LIBOR Ruling Good for Investors, Bad for Customers

Don't let it get away!

Keep track of the stocks that matter to you.

Help yourself with the Fool's FREE and easy new watchlist service today.

For those Fools who hoped the LIBOR manipulation scandal might finally confront the sins of big banking, a judgment Friday brought a swift disappointment. A judge ruled that the collusion of 20 banks to rig the worldwide interest rate did not violate U.S. antitrust laws. In doing so, she effectively ended a majority of the private lawsuits brought against the 16 banks involved in the scandal.

As I wrote in January, regulation and fines would have little impact on the banks involved in the rate manipulation. Deutsche Bank (NYSE: DB  ) was found to have made at least $654 million profit in 2008 due to a rate change. It puts the fines of the other banks in perspective: Barclays' $467 million fine, UBS's $1.5 billion and Royal Bank of Scotland's $612 million.

Any impetus for change would have been led by private lawsuits, and several were filed over the past year. Lawsuits in California, New York and Illinois all alleged significant financial damages as a result of the rate manipulation. Pensions for teachers and government employees, returns for individual investors, and even mortgage rates for homeowners were all affected by the rate manipulation, claimed the lawsuits. The City of Baltimore, as lead plaintiff, claimed the rate manipulation had cost the city millions of dollars, and that the collusion was a clear violation of antitrust laws.

Early in March, JPMorgan Chase  (NYSE: JPM  ) , Bank of America (NYSE: BAC  ) , and several other banks involved in antitrust lawsuits claimed the rate wasn't competitive, and therefore couldn't violate antitrust laws. The judge agreed.

One bright spot in the scandal: U.K. politicians have called for an improvement of the culture and professional standards in the banking industry, and fines from the banks involved in LIBOR have gone to helping military veterans with combat stress and mental illness.

What does this mean for investors? As I wrote in December, the promise of change to a banking system fraught with financial disasters was encouraging, but actual change would be astounding. The dismissal of the lawsuits proves that change won't come. While banks may stop manipulating LIBOR, the lack of significant prosecution and/or fines proves once again that such chicanery will continue in one form or another. The only question is, what form will it take next?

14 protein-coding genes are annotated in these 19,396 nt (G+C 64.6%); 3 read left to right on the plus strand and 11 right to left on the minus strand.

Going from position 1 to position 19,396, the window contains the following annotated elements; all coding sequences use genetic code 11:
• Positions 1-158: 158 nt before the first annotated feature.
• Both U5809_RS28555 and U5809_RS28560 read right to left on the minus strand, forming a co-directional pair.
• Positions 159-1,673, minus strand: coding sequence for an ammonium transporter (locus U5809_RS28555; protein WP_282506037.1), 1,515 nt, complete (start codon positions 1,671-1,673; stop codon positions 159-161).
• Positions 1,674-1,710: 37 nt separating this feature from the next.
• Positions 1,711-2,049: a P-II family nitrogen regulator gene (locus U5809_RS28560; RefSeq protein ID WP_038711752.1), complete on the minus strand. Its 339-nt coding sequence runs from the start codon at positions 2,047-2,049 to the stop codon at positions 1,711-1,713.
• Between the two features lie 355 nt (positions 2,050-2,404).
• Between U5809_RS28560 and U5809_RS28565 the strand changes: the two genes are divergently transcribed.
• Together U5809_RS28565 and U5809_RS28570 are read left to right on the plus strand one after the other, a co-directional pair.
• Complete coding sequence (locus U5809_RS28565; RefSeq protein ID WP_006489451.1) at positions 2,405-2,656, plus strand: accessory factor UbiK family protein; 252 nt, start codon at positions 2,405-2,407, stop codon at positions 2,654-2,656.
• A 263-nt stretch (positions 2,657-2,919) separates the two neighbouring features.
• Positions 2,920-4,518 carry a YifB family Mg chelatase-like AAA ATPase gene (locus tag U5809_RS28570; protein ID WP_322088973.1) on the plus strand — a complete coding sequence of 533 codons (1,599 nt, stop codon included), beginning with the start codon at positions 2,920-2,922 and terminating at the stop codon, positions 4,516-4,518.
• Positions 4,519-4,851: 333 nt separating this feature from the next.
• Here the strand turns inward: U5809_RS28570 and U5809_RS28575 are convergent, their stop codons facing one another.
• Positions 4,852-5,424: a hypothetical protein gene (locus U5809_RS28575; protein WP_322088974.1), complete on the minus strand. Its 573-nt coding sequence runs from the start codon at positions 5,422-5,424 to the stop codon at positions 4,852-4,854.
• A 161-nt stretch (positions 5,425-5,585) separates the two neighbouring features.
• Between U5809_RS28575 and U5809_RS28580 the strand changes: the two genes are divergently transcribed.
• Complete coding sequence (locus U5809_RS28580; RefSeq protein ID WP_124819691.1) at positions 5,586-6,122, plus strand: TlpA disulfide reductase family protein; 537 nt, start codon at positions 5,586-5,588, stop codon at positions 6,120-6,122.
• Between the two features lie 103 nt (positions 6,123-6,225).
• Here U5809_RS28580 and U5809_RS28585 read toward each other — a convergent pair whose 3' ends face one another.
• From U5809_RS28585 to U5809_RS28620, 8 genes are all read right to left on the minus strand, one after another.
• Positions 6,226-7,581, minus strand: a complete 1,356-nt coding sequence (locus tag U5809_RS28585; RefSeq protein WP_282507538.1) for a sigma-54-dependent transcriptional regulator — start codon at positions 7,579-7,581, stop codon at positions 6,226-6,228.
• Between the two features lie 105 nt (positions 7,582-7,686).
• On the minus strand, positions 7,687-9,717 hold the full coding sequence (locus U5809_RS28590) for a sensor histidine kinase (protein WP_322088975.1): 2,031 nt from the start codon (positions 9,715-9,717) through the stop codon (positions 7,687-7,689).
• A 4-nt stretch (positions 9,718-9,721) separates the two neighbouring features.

Bank of America is one of the 16 banks facing LIBOR charges. The Motley Fool has taken a hard look at the challenges facing the large bank and prepared a special report. Download it today; it's free for Fools. 

Read/Post Comments (0) | Recommend This Article (0)

Comments from our Foolish Readers

Help us keep this a respectfully Foolish area! This is a place for our readers to discuss, debate, and learn more about the Foolish investing topic you read about above. Help us keep it clean and safe. If you believe a comment is abusive or otherwise violates our Fool's Rules, please report it via the Report this Comment Report this Comment icon found on every comment.

Be the first one to comment on this article.

Compare Brokers

Fool Disclosure

Sponsored Links

Leaked: Apple's Next Smart Device
(Warning, it may shock you)
The secret is out... experts are predicting 458 million of these types of devices will be sold per year. 1 hyper-growth company stands to rake in maximum profit - and it's NOT Apple. Show me Apple's new smart gizmo!

DocumentId: 2339157, ~/Articles/ArticleHandler.aspx, 9/30/2016 6:32:25 PM

Report This Comment

Use this area to report a comment that you believe is in violation of the community guidelines. Our team will review the entry and take any appropriate action.

Sending report...

Today's Market

updated Moments ago Sponsored by:
DOW 18,308.15 164.70 0.91%
S&P 500 2,168.27 17.14 0.80%
NASD 5,312.00 42.85 0.81%

Create My Watchlist

Go to My Watchlist

You don't seem to be following any stocks yet!

Better investing starts with a watchlist. Now you can create a personalized watchlist and get immediate access to the personalized information you need to make successful investing decisions.

Data delayed up to 5 minutes

Related Tickers

9/30/2016 4:00 PM
BAC $15.65 Up +0.49 +3.23%
Bank of America CAPS Rating: ****
DB $13.09 Up +1.61 +14.02%
Deutsche Bank CAPS Rating: **
JPM $66.59 Up +0.94 +1.43%
JPMorgan Chase CAPS Rating: ****